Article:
Below is a sample of what a warm up looks like for me prior to a training session.
The only awkward moment comes when I attempt to stay on the rubber matting while performing forward, backward and side to side gorilla hops. Hey, I’m human, shit happens. This isn’t Hollywood produced, it’s real world home training. Film it like it happens, right?
The important thing to remember is that you should always maximize the equipment, time and space that you have available to you. You can always get way more accomplished with what you have than you originally thought.
I have really come to enjoy integrating animal style movements in the warm up, as it demands rhythm, stability and mobility to accomplish the moves. Plus it isn’t boring, which is important for keeping your movement endeavors interesting and sustainable.
After you watched some of the video, it’s important to understand a couple of things:
1) I only foam roll problem areas (trigger points, stiff muscles, overactive muscles)
2) I only address mobility in areas that I lack it.
3) The dynamic movement prep is mostly total body.
4) Jumping rope serves to increase blood flow, core temperature and gets me sweating.
The point is that there is no time wasted and everything has a purpose. My body is prepped for the transition into the physical demands of the workout.
My workout for this day was highly metabolic, which is how I have been training for quite some time now. All workouts are designed mindfully and not intended to destroy my body, but rather build and condition it intelligently. I completed all of the exercises below without rest between movements in a 15 minute timeframe (I was tight on time):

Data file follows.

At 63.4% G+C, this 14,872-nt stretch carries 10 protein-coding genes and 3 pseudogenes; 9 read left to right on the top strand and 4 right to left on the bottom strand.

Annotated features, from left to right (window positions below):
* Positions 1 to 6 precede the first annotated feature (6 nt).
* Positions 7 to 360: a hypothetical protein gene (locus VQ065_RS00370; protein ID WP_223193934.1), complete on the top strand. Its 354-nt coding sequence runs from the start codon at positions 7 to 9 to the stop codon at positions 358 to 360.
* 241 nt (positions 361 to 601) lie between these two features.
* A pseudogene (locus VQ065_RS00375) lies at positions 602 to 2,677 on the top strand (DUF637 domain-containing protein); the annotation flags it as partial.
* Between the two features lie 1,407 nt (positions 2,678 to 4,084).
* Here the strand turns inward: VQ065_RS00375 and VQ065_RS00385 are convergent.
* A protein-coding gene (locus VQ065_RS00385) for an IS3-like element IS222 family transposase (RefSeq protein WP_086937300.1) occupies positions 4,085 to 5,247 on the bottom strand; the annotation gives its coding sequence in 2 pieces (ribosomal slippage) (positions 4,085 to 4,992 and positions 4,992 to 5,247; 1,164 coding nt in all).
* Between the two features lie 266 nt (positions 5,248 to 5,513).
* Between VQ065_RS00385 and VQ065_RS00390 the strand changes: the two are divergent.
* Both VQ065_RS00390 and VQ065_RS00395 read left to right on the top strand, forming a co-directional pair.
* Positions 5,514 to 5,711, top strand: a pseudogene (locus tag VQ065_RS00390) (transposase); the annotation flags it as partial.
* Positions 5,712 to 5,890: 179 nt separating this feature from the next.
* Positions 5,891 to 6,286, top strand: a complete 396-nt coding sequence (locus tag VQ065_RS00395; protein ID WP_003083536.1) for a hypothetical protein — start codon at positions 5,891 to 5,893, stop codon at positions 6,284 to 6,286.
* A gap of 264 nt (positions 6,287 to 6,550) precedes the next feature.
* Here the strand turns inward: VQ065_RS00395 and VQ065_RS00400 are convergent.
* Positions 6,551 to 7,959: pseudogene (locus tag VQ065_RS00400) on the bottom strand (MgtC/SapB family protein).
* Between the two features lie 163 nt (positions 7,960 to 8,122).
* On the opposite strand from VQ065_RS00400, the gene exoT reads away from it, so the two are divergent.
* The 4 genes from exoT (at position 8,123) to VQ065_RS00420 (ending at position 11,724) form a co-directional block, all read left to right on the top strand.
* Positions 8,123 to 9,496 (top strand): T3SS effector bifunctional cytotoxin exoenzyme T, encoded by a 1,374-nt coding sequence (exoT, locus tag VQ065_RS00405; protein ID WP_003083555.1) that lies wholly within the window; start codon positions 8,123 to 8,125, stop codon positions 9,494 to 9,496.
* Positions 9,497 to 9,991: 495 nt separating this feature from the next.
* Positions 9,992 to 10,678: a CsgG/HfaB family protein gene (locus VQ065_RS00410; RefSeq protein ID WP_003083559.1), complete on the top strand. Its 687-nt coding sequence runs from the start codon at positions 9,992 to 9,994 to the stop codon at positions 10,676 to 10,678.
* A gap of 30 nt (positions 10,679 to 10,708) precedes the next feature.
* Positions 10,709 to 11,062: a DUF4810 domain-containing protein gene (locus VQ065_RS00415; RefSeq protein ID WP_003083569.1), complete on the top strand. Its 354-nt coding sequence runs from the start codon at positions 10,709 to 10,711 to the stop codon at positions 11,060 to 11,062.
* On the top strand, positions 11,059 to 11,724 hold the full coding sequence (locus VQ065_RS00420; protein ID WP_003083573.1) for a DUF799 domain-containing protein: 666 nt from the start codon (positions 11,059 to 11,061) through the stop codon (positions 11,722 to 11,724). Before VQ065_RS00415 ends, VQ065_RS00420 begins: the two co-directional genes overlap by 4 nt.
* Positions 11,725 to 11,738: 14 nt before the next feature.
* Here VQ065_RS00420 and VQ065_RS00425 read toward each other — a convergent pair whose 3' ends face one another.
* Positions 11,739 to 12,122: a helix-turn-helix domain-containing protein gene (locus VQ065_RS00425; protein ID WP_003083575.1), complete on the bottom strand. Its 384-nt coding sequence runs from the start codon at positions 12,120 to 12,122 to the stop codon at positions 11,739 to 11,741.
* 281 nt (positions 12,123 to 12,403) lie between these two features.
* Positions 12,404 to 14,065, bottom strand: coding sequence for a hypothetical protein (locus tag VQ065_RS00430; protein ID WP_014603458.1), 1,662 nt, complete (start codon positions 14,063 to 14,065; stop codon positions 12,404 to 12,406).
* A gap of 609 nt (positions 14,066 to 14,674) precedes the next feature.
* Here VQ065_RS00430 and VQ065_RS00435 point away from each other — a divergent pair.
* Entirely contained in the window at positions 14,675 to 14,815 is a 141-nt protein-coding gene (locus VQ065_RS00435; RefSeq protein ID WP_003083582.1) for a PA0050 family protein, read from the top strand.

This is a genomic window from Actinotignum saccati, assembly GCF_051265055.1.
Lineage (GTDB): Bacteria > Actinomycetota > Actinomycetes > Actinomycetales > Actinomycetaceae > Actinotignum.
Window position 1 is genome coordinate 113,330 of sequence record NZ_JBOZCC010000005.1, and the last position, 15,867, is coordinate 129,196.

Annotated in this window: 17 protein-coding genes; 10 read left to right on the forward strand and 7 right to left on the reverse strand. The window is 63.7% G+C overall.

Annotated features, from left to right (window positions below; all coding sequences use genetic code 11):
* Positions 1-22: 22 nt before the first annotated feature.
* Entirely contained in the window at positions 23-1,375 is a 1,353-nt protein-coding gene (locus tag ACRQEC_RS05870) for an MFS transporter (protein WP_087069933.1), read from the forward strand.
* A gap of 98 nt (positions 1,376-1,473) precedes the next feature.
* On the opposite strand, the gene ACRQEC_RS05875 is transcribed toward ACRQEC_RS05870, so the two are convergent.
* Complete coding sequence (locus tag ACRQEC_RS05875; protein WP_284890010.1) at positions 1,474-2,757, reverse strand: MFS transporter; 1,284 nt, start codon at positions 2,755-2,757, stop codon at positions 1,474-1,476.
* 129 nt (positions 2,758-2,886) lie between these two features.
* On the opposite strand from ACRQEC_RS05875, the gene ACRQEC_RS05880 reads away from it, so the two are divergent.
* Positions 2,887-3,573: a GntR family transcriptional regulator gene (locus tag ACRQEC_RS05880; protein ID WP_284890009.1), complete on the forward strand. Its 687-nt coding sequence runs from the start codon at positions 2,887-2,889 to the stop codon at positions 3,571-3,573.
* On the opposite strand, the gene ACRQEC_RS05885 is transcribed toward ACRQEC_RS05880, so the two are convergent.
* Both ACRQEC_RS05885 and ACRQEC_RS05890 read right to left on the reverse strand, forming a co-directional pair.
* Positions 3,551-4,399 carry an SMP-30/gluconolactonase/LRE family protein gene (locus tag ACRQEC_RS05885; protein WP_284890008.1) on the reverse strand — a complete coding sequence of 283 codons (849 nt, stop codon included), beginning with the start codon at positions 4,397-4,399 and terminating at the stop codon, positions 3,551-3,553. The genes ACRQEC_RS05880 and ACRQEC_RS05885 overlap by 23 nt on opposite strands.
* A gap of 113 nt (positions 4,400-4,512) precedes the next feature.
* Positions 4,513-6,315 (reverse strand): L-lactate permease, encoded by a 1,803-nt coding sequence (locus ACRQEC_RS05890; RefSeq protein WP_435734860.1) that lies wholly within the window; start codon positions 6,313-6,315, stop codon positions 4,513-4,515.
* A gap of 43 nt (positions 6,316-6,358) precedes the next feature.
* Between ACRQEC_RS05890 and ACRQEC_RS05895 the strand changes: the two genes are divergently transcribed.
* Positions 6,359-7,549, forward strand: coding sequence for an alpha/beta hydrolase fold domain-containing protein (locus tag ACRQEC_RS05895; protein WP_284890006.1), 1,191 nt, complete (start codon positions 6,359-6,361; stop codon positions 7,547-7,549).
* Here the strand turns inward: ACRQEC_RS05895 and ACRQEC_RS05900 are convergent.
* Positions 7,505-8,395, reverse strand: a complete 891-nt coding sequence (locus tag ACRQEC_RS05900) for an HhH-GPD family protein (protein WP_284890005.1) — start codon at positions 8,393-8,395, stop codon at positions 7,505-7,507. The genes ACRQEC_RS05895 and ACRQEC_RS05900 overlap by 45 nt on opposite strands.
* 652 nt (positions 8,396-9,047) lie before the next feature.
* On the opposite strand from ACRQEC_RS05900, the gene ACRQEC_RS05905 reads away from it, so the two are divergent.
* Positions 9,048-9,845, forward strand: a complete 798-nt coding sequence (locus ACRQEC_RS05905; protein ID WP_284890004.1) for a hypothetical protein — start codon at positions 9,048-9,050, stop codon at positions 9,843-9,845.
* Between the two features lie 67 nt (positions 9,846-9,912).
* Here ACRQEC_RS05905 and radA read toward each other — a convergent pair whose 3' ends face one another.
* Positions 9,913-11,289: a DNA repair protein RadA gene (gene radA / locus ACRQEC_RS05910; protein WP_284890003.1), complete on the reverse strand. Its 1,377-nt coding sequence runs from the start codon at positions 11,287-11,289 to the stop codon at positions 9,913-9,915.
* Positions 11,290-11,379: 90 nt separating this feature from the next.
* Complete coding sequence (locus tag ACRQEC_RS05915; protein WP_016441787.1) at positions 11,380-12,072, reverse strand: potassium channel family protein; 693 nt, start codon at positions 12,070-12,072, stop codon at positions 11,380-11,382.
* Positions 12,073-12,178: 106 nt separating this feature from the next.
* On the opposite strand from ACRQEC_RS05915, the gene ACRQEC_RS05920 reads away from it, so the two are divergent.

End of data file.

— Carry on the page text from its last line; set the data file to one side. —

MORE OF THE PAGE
I have used workouts like this successfully for over 5 years now. The loads and exercises are appropriate for my skill and fitness level. To be completely honest, the less complicated you make a session like this, the more fun you will have. I rarely stray from the basic movement patterns: push ups, vertical pulling, squats, kb swings, etc.
I am after the training effect, not a circus-like performance. The risk doesn’t always match the reward with complex movements. It usually looks great on paper and sucks in practice.
For the time invested, I haven’t found any other style of training that keeps me lean and functional for the time invested. The trade-off for time reduction is an increase in intensity. This isn’t for beginner or the weak of heart. You’ll be tired at the end.
It’s a great blend of work capacity and strength movements that demand full range of motion and attention to technique. Of course, you can increase the difficulty of a workout like this or make it slightly easier if need be. Progression is always the answer.
Cheers to making less excuses and taking more action…